"There's been a shift in teaching standards from geographical teaching to theme-based teaching," Rose said. "We're providing the tools for teaching about any conflict. It's not about Pakistan against India or Israel or Afghanistan. It's about ‘How do I talk about conflict to my class? How do I teach about conflict when there is no clear right or wrong?'"

A film festival organized in conjunction with the "On War and Peace" workshop was open to the public. The workshop's theme, dealing with world conflict, was reflected in four critically acclaimed and award-winning titles from around the world. The festival included: "Not One Less" (China 1999), directed by Yimou Zhang; "Guelwaar" (Senegal 1992), written and directed by Ousman Sembene; "Prisoner of the Mountains" (Russia 1996), directed by Sergei Bodrov; and "Kandahar" (Iran 2001), written and directed by Mohsen Makhmalbaf.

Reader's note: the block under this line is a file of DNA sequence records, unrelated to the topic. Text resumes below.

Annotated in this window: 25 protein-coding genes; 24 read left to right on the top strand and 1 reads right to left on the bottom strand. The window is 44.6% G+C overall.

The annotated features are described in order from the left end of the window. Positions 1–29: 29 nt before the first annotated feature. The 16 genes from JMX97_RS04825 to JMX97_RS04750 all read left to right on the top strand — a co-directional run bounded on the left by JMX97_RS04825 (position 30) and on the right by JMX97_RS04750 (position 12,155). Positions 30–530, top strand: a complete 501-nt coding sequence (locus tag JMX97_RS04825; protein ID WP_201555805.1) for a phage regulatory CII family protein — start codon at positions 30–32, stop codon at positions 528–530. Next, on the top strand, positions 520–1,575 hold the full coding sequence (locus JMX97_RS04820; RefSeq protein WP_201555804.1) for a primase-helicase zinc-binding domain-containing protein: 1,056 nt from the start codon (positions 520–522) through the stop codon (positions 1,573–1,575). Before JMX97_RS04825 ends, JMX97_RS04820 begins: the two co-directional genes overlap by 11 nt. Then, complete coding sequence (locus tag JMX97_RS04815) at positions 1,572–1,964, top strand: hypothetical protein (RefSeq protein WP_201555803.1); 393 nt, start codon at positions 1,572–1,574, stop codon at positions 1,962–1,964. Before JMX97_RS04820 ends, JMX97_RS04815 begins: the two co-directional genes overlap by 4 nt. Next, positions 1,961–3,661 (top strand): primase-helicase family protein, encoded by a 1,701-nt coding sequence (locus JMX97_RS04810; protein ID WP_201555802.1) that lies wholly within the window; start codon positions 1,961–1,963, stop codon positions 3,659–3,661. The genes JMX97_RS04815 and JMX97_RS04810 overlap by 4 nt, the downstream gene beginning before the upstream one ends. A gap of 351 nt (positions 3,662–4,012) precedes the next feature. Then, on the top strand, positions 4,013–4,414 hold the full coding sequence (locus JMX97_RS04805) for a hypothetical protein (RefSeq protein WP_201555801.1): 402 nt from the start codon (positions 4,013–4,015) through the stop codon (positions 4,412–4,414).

Some workshops incorporate field trips. The "Faith, Devotion and Worship: World Religions in Central Texas" workshop included visits to places of worship for each of the five major world faiths.

"Our goal is to provide teachers with accurate, timely and useful information that will supplement what they may already know about our regions," Arsenault said. "We try to offer a diverse array of workshops on themes that will inspire teachers and captivate their students. To that end, in the past few years, we've offered workshops on the ancient cultures, the arts, the religions and, most recently, the conflicts in our regions."

Each center maintains a lending library with resources such as videos, books, maps, magazines, curriculum materials, tapes, articles, cultural artifacts and more, all for loan and many free of charge. Some resources are produced in-house, such as the biannual newsletter containing lesson plan ideas, articles and information about upcoming events.